How to Prevent and Avoid Texting While Driving Accidents

Whether a loved one, the driver of another vehicle, or you are susceptible to texting while driving, there are things you can do to prevent or avoid texting-related accidents. Consider the following tips to keep you fully focused and safe on the road:

  • Keep your phone in your purse, glove compartment, or another spot where you won’t be tempted to use it. If that’s not enough, keep your phone in the trunk or ask your passenger to keep it from you until you’ve reached your destination.
  • Let friends and family know that you will not reply to texts while driving. This can relieve some of the pressure of feeling like you need to respond immediately.
  • Turn on automatic features that prevent text/app use while driving if you have them.
  • If you see another driver texting—especially if she is moving erratically—keep your distance and stay alert. If an accident occurs, you’ll be in the best position to react quickly and defensively.
  • If you can’t seem to stop texting despite knowing the risks and legal consequences, don’t be afraid to ask for outside help. A professional counselor can help you develop healthier texting habits to improve your life and keep you safe on the road.
The Importance of Getting a Lawyer After an Accident

After a car accident, it’s common to feel confused and anxious. From talking with the other driver at the scene and getting a police report to dealing with insurance claims, auto repairs, and medical care for injuries, crash victims face an onslaught of stressful details.

Things become even more frustrating when disagreements about fault and insurance coverage lead to unfair conclusions and poor compensation. No matter the case, it’s important to have a qualified Houston personal injury attorney on your side.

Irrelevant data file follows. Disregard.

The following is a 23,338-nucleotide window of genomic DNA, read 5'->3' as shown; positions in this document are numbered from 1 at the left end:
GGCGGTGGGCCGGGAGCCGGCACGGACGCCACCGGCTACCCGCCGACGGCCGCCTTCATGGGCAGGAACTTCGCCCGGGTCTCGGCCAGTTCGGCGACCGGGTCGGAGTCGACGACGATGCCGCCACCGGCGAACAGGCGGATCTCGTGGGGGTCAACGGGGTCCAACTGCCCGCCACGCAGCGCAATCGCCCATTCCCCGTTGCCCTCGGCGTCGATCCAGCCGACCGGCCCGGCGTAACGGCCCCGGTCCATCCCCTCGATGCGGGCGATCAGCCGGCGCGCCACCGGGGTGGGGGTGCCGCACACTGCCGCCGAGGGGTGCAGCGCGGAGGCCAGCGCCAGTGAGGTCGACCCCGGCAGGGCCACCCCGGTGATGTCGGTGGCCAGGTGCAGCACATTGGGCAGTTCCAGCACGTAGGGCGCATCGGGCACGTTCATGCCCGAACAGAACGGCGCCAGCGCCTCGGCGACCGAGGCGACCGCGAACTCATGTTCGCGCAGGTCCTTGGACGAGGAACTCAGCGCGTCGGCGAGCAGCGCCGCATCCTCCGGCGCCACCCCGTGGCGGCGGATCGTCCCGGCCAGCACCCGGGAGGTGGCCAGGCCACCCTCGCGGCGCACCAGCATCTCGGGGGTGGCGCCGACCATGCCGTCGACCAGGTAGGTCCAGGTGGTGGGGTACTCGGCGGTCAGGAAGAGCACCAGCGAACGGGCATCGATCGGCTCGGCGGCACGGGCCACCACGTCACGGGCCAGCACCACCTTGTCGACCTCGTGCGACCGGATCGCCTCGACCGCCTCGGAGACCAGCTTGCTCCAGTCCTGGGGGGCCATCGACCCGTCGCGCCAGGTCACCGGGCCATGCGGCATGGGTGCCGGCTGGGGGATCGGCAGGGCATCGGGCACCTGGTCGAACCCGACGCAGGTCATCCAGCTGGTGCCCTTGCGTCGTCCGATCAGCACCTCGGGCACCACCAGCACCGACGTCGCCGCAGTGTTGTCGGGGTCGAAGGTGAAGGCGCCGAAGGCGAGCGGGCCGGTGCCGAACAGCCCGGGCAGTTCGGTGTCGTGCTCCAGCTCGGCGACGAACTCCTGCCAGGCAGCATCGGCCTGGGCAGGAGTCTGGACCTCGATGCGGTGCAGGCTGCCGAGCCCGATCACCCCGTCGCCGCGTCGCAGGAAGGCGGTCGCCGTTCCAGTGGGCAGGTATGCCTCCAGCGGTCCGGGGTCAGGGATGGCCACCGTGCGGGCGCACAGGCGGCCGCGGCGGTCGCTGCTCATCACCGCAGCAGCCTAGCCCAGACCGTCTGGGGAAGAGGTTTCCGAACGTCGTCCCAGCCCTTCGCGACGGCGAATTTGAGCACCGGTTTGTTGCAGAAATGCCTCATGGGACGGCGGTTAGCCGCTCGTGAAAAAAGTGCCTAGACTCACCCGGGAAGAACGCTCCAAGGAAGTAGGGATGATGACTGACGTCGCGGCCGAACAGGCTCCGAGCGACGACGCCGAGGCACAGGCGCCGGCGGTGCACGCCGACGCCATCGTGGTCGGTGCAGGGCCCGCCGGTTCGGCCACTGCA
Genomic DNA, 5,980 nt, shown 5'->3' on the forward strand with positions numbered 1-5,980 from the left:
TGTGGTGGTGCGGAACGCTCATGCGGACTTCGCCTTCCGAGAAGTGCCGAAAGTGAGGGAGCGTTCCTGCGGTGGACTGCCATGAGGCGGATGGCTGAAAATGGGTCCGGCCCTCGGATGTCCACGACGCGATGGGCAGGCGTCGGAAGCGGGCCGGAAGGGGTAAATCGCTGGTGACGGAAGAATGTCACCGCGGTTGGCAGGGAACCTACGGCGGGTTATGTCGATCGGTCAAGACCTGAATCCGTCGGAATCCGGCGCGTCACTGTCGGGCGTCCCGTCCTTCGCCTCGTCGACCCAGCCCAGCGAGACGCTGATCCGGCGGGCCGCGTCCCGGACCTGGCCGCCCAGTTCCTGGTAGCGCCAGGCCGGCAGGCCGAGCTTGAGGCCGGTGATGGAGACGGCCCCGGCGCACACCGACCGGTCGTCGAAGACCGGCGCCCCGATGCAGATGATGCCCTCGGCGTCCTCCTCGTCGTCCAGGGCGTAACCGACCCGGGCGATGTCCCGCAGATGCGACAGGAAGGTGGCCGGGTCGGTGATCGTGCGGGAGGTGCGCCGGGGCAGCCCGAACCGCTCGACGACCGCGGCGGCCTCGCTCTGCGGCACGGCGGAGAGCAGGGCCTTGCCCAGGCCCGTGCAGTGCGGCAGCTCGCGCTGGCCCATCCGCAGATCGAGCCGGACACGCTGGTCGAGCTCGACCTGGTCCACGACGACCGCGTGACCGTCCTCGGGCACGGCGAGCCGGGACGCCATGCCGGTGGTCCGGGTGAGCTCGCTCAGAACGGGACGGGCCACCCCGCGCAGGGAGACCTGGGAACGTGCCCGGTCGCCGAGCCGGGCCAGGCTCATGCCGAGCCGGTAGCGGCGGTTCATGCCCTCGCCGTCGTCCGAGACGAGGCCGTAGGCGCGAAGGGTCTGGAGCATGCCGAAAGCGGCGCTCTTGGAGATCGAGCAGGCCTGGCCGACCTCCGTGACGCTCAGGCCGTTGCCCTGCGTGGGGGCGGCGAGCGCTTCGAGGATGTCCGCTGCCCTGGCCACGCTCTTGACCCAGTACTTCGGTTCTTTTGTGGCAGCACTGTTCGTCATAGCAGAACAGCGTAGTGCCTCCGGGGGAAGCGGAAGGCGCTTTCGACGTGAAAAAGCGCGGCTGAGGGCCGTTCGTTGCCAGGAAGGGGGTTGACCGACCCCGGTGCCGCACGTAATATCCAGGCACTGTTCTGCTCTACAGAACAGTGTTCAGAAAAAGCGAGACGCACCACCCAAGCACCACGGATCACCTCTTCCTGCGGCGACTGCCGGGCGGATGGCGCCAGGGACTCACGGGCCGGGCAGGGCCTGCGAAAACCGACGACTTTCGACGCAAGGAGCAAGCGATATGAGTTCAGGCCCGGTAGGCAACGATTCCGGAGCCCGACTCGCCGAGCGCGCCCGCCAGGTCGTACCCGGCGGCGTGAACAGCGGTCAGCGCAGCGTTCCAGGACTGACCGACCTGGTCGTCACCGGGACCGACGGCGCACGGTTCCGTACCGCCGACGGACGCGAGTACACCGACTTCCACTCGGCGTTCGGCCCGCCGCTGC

An experienced car accident attorney can help you navigate the legal aspects of your case, identify what your responsibilities are, and fight for your right to be made whole again after your accident. As a U.S. citizen and the victim of a crash caused by texting and driving, you are absolutely entitled to fair compensation. A good lawyer will build a strong case on your behalf and help you recover the damages you deserve.

Hurt in a Crash Caused by Texting While Driving? We Can Help!

At Johnson Garcia LLP, we’ve been helping victims of all kinds of personal injury cases seek the fair treatment and compensation they deserve. With more than 30+ combined years of legal experience and a running total of over $100,000,000 recovered for our clients, we are a trusted resource for accident victims in Houston, TX and throughout the state.

If you’ve been involved in a texting and driving accident, fill out our contact form or call 832-241-5465 for your free initial consultation today.


  1. https://www.cdc.gov/motorvehiclesafety/distracted_driving/index.html
  2. https://www.ncsl.org/research/transportation/cellular-phone-use-and-texting-while-driving-laws.aspx
  3. https://capitol.texas.gov/tlodocs/85R/billtext/html/HB00062I.htm
  4. https://www.click2houston.com/news/2018/01/10/how-is-houston-enforcing-texting-while-driving-law/